It looks like church and state remains essentially synonymous and virtually seamless in Salt Lake City. That is, it’s difficult to see where one stops and the other begins.
Mayor Rocky Anderson has largely caved in to Mormon Church (LDS) demands that freedom of speech be ended around its historic temple area.
The controversy began some time ago when the city sold the church a block adjacent to its Temple Square, but that sale did not include the easement, which provided for free access and expression.
The church strictly enforced its own rules anyway prohibiting any speech or activity it didn’t appreciate, such as born-again Christians speaking critically about the LDS and handing out tracts.
Enter the American Civil Liberties Union.
A court decision later forced the church and the city to allow free expression on the block.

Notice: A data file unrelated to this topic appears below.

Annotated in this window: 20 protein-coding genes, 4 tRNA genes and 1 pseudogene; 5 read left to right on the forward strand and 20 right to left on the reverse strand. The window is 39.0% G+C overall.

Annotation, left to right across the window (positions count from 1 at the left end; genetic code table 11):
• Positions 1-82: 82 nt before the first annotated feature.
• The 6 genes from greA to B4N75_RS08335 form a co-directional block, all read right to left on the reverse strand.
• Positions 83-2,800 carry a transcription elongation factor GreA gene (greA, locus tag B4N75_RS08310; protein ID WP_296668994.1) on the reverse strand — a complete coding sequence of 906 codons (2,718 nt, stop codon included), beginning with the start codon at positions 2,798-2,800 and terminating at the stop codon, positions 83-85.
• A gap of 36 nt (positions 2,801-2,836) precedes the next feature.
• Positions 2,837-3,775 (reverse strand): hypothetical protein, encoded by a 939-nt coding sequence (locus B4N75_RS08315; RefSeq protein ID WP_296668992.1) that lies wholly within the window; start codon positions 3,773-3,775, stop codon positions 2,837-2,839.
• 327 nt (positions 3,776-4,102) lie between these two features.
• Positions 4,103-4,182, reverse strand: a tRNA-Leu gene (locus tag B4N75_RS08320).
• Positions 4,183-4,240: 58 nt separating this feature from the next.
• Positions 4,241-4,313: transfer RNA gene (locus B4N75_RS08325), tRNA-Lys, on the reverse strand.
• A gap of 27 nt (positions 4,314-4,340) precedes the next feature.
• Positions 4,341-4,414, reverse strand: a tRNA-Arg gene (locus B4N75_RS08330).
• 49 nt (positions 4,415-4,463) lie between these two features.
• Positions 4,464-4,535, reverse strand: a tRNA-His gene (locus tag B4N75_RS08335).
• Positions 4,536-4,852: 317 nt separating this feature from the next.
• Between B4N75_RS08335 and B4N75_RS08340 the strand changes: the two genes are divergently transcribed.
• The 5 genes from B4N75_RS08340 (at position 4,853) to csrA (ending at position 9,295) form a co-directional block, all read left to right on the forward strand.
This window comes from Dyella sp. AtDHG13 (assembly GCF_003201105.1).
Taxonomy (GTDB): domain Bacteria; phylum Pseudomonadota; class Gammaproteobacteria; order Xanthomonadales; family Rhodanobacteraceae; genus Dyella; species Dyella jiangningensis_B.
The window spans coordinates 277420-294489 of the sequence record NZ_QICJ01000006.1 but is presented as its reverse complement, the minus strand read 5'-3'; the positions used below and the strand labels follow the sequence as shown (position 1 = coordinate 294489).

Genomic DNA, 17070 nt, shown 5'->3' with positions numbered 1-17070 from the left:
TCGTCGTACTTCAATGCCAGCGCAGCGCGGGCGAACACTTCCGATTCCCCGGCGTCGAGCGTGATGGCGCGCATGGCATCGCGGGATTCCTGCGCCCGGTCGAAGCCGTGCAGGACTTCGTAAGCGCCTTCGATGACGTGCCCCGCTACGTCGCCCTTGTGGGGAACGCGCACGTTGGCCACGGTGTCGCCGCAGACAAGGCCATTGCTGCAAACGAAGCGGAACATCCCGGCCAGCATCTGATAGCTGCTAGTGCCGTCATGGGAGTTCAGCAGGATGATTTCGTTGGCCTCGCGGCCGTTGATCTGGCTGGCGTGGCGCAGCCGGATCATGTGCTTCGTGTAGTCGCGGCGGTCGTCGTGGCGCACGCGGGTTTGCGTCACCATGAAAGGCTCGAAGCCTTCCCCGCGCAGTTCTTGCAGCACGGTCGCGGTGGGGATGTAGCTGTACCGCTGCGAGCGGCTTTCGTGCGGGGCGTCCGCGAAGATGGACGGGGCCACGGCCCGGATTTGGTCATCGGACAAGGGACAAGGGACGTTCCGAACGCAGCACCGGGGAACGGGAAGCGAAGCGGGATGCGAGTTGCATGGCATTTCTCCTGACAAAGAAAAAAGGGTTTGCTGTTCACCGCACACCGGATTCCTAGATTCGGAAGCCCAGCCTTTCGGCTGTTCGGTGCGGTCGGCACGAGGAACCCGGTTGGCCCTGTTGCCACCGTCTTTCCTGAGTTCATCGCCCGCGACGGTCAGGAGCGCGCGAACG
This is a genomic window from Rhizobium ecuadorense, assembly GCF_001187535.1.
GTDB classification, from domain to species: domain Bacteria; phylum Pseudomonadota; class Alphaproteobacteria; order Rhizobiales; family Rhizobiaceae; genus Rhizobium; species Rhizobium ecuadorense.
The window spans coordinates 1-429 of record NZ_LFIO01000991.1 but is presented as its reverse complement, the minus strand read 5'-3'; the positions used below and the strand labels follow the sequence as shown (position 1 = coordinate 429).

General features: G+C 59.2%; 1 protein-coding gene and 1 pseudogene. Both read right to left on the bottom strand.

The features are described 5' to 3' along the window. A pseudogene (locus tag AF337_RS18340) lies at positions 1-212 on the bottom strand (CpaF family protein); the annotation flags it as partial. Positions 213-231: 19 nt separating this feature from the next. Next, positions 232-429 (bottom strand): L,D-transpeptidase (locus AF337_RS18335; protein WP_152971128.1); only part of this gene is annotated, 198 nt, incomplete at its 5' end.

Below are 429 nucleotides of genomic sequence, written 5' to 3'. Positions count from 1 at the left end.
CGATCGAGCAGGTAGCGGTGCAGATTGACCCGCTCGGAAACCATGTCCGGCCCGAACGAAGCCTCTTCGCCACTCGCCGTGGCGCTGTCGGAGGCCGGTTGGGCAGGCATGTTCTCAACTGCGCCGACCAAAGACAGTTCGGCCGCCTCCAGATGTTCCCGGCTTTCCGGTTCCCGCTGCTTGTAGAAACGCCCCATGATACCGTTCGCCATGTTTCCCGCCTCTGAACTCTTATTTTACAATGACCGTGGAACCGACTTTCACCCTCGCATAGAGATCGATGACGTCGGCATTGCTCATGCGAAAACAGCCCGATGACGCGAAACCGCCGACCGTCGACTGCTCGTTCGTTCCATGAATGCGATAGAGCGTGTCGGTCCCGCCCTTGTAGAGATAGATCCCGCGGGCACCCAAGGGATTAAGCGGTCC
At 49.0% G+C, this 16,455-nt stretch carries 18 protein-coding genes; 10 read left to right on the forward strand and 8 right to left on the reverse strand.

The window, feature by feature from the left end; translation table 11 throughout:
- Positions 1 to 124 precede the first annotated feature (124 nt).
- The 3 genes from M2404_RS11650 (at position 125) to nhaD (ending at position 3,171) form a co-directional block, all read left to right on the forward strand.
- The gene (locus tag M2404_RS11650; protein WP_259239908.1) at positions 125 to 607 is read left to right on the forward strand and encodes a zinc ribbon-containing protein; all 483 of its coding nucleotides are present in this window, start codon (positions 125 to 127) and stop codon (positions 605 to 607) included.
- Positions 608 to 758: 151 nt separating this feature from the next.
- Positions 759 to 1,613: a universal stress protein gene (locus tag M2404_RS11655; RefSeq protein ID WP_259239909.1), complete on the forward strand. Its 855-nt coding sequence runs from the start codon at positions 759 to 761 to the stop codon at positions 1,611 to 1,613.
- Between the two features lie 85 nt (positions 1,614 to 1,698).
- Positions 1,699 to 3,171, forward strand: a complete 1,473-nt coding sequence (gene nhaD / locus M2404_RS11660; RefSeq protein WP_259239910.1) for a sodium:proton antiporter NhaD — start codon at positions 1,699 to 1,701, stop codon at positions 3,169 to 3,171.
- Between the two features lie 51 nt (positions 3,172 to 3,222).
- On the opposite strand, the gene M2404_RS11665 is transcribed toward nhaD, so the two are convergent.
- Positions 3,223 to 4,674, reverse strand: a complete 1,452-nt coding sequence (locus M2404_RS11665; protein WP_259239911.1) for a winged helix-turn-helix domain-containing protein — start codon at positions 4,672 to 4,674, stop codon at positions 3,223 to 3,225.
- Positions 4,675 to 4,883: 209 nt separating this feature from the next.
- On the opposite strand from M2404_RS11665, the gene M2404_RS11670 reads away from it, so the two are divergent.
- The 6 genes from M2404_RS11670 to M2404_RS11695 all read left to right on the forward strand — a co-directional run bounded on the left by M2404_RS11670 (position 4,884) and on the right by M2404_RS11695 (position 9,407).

The Mormon Church used its considerable muscle to pressure the city into a solution it sought to circumvent the court decision. That is, sell LDS the easement through a land swap.
Now it seems that church and state are again united in Utah and single minded regarding how best to run Salt Lake City, reports the Salt Lake City Tribune.
The deal to swap property owned by the church for the easement has received the blessings of the church and city council, which is completely composed of Mormons. In a seamless media event both made the appropriate pronouncements and announcements for the plan.
But is likely there will be more litigation.
City coffers will no doubt spill forth the funds necessary to defend the LDS solution.
What Salt Lake City residents have learned, is even though approximately half are now non-Mormon, what the LDS wants it gets.
So much for democracy, free speech and pluralism in Utah. Brigham Young would no doubt be proud of Mayor Anderson for bowing before a higher authority.